After a man fired a rifle inside a D.C. pizzeria while "self-investigating" a baseless online conspiracy theory, we look at how to rein in fake news.
Fake news has always been around. Think UFO stories at the supermarket checkout counter. But this year, in the cauldron of social media and bare-knuckled politics, fake news has exploded. It’s all over, on Facebook feeds and smartphones. It polluted our election season. It’s getting people riled up over bunk. It got a Trump transition team member fired yesterday. He was spreading it. It’s poison to democracy. This hour On Point: the problem of fake news, and what to do about it. — Tom Ashbrook
Michael Lynch, professor of philosophy at the University of Connecticut. Author of "The Internet of Us: Knowing More and Understanding Less in the Age of Big Data." (@Plural_truth)
From Tom's Reading List
New York Times: Fake News and the Internet Shell Game — "One reason all this matters is that it perpetuates a feedback loop of deception that is particularly useful to demagogues here and abroad. Deliberate postings invented by entrepreneurs are the manure that make the seeds of doubt and credulity grow."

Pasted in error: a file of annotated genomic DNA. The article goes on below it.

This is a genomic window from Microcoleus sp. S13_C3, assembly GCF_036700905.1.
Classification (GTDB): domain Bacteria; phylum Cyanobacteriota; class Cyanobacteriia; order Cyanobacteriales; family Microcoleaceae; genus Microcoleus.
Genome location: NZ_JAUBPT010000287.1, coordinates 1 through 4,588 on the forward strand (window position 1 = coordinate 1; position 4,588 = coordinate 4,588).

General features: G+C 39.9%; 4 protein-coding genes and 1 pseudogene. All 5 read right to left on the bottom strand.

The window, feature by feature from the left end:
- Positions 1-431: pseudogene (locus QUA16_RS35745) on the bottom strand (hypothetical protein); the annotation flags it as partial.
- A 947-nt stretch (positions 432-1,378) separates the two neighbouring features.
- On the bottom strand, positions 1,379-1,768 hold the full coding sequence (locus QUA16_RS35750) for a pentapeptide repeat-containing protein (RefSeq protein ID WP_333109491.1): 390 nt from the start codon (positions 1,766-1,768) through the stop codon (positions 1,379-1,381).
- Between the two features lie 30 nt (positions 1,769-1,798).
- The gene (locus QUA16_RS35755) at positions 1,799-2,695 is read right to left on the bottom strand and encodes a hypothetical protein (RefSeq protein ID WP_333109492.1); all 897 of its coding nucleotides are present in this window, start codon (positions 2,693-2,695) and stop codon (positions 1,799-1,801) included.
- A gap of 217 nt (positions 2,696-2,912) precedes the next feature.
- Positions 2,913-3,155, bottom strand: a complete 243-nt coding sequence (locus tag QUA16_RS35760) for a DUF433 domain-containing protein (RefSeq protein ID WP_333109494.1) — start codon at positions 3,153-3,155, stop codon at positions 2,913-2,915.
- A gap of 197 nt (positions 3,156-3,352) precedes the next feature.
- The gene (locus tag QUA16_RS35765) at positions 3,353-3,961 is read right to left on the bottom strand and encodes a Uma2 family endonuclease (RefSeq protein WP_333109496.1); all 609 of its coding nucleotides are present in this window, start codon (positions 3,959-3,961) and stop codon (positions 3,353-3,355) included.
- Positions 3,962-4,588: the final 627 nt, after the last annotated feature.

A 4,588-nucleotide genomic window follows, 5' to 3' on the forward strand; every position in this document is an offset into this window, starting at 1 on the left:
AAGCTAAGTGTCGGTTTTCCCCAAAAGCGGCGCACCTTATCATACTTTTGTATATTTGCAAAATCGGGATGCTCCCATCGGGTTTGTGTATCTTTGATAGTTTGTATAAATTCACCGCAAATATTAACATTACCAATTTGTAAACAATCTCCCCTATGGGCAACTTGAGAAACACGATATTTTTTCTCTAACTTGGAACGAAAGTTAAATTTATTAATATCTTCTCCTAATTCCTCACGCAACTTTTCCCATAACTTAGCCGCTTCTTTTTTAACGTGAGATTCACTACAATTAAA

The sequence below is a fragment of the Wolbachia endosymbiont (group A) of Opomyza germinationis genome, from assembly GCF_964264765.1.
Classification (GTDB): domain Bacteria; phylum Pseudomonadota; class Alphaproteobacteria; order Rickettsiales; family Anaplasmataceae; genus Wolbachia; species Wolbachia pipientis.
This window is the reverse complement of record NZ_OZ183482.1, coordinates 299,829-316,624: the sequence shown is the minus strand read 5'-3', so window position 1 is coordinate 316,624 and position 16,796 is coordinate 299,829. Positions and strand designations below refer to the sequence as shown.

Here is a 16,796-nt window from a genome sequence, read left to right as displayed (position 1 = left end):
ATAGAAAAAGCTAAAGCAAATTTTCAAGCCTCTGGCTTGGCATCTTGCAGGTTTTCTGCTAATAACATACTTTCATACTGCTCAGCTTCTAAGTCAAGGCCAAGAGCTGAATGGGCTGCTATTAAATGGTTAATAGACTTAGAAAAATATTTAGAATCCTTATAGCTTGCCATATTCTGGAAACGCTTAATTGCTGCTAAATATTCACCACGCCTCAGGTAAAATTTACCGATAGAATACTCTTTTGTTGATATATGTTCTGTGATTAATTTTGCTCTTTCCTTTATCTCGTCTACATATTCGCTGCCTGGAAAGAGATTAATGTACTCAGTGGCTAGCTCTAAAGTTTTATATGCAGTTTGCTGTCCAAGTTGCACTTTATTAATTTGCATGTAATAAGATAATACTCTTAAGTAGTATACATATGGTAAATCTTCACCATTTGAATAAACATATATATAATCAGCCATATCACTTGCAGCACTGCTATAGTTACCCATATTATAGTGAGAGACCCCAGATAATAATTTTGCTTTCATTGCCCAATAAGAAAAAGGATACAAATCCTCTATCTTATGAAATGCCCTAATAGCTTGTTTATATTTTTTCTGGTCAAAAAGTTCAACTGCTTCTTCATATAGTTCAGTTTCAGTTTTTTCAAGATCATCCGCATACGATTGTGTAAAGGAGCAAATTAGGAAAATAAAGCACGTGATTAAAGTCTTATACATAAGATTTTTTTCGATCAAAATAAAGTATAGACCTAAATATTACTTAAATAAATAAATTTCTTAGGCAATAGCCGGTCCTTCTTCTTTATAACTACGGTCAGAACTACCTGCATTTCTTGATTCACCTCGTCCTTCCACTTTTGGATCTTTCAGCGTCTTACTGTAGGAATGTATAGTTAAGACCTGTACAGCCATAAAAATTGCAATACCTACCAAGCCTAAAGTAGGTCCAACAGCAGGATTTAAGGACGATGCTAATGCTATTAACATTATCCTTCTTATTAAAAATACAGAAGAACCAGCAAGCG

Vox: Pizzagate, the fake news conspiracy theory that led a gunman to DC's Comet Ping Pong, explained — "Like many ridiculous things on the internet, Pizzagate appears to have begun on the troll haven and message board 4chan. After Podesta’s emails were hacked (likely by Russian agents) and WikiLeaks published them, 4chan users in October found emails between Podesta and Alefantis about a Clinton fundraiser that happened early in the campaign."
BuzzFeed News: This Analysis Shows How Fake Election News Stories Outperformed Real News On Facebook — "This new data illustrates the power of fake election news on Facebook, and comes as the social network deals with criticism that it allowed false content to run rampant during the 2016 presidential campaign. CEO Mark Zuckerberg said recently it was “a pretty crazy idea” to suggest that fake news on Facebook helped sway the election. He later published a post saying, “We have already launched work enabling our community to flag hoaxes and fake news, and there is more we can do here.”'
This program aired on December 7, 2016.